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Turning stories into software at LCA2018

Donna speaking in front of a large screen showing a survey and colourful graph. Photo Credit: Josh Simmons
I love free software, but sometimes, I feel, that free software does not love me.
 
Why is it so hard to use? Why is it still so buggy? Why do the things I can do simply with other tools, take so much effort? Why is the documentation so inscrutable?  Why have all the config settings been removed from the GUI? Why does this HowTo assume I can find a config file, and edit it with VI? Do I have to learn to use VI before I can stop my window manager getting in the way of the application I’m trying to use?
 
Tis a mystery. Or is it?
 
It’s fair to say, that the Free Software community is still largely made up of blokes, who are software developers.  The idea that “user centered design” is a “Good Thing” is not evenly distributed. In fact, some seem to think it’s not a good thing at all, “patches welcome” they say, “go fix it yourself”. 
 
The web community on the other hand, has discovered that the key to their success is understanding and meeting the needs of the people who use their software. Ideological purity is great, but enabling people to meet their objectives, is better.
 
As technologists, we get excited by technology. Of course we do! Technology is modern magic. And we are wizards. It’s wonderful. But the people who use our software are not necessarily interested in the tech itself, they probably just want to use it to get something done. They probably don’t even care what language it’s written in.
 
Let’s say a customer walks into a hardware store and says they want a drill.  Or perhaps they walk in and stand in front of a shelf simply contemplating a dizzying array of drills, drill bits and other accessories. Which one is right for the job they wonder. Should I get a cordless one? Will I really need diamond tipped drill bits?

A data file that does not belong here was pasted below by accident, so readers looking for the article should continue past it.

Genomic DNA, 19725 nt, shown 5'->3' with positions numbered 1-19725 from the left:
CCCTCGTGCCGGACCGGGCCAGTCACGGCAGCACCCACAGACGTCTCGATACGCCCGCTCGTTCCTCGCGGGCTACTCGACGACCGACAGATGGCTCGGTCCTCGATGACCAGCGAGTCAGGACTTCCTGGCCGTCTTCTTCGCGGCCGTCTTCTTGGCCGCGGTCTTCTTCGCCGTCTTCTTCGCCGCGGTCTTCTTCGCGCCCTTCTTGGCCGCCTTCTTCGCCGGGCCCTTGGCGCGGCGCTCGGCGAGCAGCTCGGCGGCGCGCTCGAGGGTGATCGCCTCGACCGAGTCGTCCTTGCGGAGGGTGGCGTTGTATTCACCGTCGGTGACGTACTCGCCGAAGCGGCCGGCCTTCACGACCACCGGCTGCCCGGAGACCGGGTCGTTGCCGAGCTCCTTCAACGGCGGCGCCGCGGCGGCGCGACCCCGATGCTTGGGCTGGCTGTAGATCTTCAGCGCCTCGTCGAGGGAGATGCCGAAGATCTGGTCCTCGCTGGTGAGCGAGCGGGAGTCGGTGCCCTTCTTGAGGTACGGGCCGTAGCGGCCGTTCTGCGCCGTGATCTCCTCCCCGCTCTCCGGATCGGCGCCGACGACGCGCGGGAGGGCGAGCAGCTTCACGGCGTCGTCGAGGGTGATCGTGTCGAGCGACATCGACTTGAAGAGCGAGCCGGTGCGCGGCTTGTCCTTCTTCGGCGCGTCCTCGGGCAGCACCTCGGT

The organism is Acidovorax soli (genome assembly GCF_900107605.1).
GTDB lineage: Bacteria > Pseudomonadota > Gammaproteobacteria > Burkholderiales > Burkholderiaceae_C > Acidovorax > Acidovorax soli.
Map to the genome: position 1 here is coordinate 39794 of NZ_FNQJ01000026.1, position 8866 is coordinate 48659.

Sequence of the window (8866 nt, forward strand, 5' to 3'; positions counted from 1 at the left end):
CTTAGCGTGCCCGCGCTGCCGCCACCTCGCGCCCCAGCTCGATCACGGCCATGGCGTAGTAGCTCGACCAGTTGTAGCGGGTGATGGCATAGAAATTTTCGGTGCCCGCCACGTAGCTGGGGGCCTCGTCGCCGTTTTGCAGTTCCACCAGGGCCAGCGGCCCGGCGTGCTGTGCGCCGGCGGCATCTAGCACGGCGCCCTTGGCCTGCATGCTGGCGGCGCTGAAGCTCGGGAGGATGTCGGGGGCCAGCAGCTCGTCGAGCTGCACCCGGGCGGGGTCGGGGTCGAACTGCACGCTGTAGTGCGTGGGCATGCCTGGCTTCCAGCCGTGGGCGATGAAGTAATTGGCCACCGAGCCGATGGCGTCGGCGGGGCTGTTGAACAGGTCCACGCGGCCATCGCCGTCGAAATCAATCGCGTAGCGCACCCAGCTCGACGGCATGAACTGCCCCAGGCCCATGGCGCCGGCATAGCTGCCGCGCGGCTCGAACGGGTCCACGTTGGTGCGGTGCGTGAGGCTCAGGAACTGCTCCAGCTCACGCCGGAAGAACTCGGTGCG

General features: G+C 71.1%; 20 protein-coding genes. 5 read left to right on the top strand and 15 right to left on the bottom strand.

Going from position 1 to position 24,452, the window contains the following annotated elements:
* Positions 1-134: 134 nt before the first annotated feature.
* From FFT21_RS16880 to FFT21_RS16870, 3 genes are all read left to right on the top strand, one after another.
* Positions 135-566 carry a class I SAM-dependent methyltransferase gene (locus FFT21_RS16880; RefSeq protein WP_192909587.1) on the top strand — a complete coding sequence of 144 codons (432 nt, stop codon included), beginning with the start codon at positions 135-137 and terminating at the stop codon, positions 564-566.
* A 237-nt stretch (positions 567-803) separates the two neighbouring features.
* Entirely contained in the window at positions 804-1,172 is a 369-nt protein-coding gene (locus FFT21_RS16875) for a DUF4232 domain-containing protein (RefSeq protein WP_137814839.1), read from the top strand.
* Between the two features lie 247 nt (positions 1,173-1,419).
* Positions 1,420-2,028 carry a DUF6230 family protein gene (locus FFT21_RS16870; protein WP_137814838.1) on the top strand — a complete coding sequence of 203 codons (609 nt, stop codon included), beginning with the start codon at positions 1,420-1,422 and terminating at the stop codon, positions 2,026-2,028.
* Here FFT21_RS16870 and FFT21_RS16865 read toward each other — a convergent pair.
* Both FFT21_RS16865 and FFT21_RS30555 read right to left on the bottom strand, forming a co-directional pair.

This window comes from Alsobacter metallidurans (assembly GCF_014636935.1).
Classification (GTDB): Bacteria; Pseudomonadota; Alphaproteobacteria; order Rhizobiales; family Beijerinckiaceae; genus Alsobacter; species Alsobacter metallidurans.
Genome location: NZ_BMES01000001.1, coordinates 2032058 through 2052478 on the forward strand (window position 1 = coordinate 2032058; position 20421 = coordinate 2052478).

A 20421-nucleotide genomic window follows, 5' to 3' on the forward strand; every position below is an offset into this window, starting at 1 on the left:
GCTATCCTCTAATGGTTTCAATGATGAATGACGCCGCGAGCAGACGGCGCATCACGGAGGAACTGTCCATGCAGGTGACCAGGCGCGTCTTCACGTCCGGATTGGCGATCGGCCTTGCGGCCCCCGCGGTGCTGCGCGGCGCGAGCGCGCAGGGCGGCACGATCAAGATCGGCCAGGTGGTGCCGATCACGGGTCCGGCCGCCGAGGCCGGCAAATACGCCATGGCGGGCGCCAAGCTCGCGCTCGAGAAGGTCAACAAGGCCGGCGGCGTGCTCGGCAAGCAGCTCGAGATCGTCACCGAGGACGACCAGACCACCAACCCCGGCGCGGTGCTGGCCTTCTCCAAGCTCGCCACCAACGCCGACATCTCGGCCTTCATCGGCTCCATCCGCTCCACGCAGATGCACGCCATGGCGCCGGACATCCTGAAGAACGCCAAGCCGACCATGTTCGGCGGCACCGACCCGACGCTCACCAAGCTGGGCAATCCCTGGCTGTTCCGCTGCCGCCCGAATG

There's a technique called the 5 Why's that's useful to get under the surface of a requirement. The idea is, you keep asking why until you uncover the real reason for a request, need, feature or widget. For example, we could ask this customer...
 
Why do you want this drill? To drill a hole. 
Why? To hang a picture on my wall.  
Why? To be able to share and enjoy this amazing photo from my recent holiday.
 
So we discover our customer did not, in fact, want a drill. Our customer wanted to express something about their identity by decorating their home.  So telling them all about the voltage of the drill, and the huge range of drill bits available, may have helped them choose the right drill for the job, but if we stop to understand the job in the first place, we’re more likely to be able to help that person get what they need to get their job done.
 
User stories are one way we can explore the “Why” behind the software we build. Check out my talk from the Developers Developers miniconf at linux.conf.au on Monday “Turning stories, into software.”
 

 

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Photo by Josh Simmons